Have You Caught The Irony in Criticizing Romney for Bain Capital?

Have You Caught The Irony in Criticizing Romney for Bain Capital?

From WikipediaI have a feeling it’s going to be a theme for the next 10 months or so to criticize Mitt Romney’s role at Bain Capital.  This is just raw ignorance, it shows a lack of understanding about private equity, struggling companies or capitalism in general.  Unfortunately, there’s a very sad, very ironic twist to this ignorance.

Most private equity firms (and especially Bain) are setup to buy companies that are struggling to live up to their potential, help them achieve that potential, and then resell them at a profit.  Before Bain was a private equity firm, they were (actually still are) a leading strategy consulting company.  They only entered private equity when they realized that some companies could benefit so much from their consulting help, that they’d be better off owning the company then just collecting a consulting fee.

Weak companies, even the ones that employ hundreds or thousands are a DRAIN on the economy and ultimately lead to less jobs.  I’m most familiar with software companies, so let’s think of an example from my industry.  Let’s say there’s a $200M (revenue) company that’s struggling.  Their management is leading them in the wrong direction and existing customers may keep them alive for another few years, but they won’t be growing with their current strategy.  Say they employ 250 people, you’d think if we pull the plug on that company it would cost us 250 jobs, right?

It’s not that simple though, that company is actually costing the economy jobs.  There are probably 20 or 30 extremely talented developers hiding inside that company (developers are the hottest commodity for software companies right now). These developers are currently not being put to productive use, they are chasing the misguided projects of poor management.  If they were instead working for a Google, a Facebook or (even better) a startup, think how their community would be different.  They would be producing valuable software for a company that would soon need more and more managers, accountants, sales people, etc… to sell and distribute that software.  It probably wouldn’t be long before 250 jobs seemed like a small number.  Let’s say a good developing core of 20 or 30 (with proper management) can support a company of 500, models like GroupOn suggest that number might be conservative.  If we look at it that way, the dying software company isn’t saving the economy 250 jobs, it’s costing it 250.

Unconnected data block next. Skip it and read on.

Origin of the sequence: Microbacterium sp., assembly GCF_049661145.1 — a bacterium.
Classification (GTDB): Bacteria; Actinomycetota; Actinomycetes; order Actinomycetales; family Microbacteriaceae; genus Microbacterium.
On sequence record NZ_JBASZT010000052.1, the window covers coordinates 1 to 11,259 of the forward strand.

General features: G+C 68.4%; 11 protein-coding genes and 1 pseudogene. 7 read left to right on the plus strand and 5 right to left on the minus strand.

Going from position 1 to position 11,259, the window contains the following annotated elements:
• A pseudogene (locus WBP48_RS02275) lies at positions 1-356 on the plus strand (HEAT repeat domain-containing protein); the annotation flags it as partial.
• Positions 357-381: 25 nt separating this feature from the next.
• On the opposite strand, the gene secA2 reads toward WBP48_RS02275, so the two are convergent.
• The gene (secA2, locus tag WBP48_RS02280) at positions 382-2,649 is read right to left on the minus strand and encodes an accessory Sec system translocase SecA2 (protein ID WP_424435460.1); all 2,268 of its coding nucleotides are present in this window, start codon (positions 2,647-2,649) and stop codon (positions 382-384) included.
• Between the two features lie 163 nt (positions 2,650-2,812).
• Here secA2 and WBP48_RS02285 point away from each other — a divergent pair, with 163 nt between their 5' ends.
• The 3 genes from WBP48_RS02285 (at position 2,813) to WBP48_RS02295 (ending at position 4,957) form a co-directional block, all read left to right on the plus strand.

A private equity firm like Bain Capital would buy the $200M company with 20 or 30 great developers and try to turn it in to a 500 person company.  It’s true, they might fail and the company may go down anyway.  But even then, they are helping the economy by forcing those 20 or 30 great developers to find companies that can more effectively use their talents.

Here’s the ironic twist.  The reason private equity firms exist is that bad management is allowed to happen.  Why is it allowed to happen?  Because companies are democracies and sometimes democracies end up with shitty leaders.  That’s right, the bad managers at the companies that Bain and other private equity firms purchase are installed in their positions by the boards of those companies which are elected by the shareholders.  If the shareholders knew how to vote effective leaders for their companies then Bain wouldn’t have a business.  Of course, it’s some of those same voters who are now confused about whether Mitt Romney’s work at Bain Capital was good for the economy or not.